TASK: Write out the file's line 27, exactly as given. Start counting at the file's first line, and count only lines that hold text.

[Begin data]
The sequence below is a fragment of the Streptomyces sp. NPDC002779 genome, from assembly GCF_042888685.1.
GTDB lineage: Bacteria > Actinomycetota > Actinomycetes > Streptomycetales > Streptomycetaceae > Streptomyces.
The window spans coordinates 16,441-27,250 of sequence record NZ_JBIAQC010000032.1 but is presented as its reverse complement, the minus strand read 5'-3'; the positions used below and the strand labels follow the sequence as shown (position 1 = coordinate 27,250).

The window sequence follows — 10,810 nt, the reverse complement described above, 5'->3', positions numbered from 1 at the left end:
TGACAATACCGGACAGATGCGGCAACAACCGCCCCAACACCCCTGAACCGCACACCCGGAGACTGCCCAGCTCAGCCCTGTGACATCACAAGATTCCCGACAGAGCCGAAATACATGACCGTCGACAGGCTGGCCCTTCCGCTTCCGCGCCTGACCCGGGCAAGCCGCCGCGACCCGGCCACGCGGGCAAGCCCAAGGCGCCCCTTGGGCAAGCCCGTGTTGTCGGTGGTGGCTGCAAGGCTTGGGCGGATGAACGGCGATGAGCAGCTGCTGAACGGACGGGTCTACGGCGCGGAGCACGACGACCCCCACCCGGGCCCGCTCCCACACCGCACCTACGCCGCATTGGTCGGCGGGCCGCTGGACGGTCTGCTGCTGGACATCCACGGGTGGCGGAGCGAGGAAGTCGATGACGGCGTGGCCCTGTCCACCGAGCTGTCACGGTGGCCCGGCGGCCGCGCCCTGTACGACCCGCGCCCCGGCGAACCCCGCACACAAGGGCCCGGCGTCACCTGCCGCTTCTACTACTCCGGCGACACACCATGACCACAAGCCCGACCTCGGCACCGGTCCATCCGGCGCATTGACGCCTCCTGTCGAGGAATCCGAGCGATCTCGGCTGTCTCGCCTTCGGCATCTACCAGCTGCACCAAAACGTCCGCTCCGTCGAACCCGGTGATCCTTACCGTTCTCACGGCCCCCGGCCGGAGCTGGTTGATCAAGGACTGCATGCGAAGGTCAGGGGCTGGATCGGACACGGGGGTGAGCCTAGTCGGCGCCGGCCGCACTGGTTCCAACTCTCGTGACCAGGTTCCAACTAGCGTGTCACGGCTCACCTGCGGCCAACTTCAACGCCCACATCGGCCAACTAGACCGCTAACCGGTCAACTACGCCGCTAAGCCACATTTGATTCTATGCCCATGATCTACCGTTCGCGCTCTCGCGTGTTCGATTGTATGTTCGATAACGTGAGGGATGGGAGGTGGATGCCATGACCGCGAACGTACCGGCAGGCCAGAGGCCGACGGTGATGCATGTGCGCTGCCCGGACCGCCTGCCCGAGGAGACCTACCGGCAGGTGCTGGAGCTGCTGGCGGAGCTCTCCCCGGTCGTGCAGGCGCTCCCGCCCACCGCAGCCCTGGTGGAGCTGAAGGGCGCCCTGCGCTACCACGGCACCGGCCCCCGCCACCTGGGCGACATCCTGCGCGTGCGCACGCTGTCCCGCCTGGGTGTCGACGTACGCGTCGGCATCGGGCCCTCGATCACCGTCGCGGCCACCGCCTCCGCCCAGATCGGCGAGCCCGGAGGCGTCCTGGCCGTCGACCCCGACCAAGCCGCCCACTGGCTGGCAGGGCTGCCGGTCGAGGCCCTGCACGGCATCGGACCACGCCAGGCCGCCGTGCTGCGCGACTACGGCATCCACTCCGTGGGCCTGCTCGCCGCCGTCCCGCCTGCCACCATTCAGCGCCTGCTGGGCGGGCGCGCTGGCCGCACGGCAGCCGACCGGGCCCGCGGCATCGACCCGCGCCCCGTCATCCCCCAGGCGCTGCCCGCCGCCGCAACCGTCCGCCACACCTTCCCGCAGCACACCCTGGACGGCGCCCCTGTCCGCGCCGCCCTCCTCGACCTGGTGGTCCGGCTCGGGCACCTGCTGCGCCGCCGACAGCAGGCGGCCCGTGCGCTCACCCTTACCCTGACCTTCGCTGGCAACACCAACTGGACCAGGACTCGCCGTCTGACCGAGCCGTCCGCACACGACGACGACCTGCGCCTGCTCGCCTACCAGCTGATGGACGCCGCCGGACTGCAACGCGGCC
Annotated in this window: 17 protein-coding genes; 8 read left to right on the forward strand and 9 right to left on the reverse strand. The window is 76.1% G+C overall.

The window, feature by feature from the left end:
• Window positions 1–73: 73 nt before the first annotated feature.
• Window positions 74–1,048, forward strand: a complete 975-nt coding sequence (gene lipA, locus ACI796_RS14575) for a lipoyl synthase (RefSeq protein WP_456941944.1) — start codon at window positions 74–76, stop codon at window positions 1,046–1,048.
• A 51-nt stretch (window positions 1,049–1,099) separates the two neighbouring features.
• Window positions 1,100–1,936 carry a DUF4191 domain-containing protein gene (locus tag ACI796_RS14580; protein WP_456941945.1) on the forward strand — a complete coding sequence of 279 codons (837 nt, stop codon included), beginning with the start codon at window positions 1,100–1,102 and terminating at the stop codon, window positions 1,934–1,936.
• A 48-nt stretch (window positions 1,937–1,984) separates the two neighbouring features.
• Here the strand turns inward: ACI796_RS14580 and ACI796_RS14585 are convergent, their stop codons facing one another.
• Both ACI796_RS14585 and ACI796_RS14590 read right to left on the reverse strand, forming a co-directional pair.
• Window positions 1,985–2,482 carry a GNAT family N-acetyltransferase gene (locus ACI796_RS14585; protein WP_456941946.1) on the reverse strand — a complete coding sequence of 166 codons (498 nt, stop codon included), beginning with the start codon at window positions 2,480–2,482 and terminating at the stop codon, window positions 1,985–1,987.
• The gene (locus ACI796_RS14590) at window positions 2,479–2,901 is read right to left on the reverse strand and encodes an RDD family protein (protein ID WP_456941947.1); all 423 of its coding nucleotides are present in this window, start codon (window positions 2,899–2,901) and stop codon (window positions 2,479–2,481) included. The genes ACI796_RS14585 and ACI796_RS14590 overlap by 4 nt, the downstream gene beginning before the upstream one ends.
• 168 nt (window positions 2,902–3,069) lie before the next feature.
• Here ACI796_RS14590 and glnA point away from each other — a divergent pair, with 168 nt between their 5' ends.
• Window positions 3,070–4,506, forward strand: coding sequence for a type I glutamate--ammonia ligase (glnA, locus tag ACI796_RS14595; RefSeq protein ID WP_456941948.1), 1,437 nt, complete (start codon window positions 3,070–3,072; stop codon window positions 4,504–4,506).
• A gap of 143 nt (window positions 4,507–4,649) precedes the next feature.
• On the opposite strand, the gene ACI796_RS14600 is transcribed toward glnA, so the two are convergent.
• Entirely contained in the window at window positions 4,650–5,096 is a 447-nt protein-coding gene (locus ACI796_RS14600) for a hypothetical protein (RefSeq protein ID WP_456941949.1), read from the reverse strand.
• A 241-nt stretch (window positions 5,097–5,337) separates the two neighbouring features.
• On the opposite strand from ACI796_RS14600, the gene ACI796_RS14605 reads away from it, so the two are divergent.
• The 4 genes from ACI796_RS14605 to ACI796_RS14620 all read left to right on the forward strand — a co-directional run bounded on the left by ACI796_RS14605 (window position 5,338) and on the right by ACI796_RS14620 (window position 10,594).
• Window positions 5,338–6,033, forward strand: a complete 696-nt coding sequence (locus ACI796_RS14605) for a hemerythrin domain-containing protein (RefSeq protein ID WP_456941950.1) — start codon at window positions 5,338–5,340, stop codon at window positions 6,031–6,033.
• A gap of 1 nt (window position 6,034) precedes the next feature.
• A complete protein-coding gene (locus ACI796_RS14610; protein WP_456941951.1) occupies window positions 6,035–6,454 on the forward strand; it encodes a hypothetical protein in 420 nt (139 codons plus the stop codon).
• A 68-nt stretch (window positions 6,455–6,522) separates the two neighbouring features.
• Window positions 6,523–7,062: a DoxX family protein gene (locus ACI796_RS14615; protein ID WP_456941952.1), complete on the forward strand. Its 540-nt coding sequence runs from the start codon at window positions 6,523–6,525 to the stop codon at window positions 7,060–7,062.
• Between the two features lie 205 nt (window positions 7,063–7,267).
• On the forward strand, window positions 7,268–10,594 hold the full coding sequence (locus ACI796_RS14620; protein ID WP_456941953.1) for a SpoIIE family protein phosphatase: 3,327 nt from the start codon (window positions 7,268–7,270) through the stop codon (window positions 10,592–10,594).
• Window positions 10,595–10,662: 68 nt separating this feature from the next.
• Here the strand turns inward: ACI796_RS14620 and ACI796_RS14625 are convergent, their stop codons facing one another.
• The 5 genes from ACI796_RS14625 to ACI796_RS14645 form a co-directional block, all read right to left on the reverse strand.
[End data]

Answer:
• A gap of 1 nt (window position 6,034) precedes the next feature.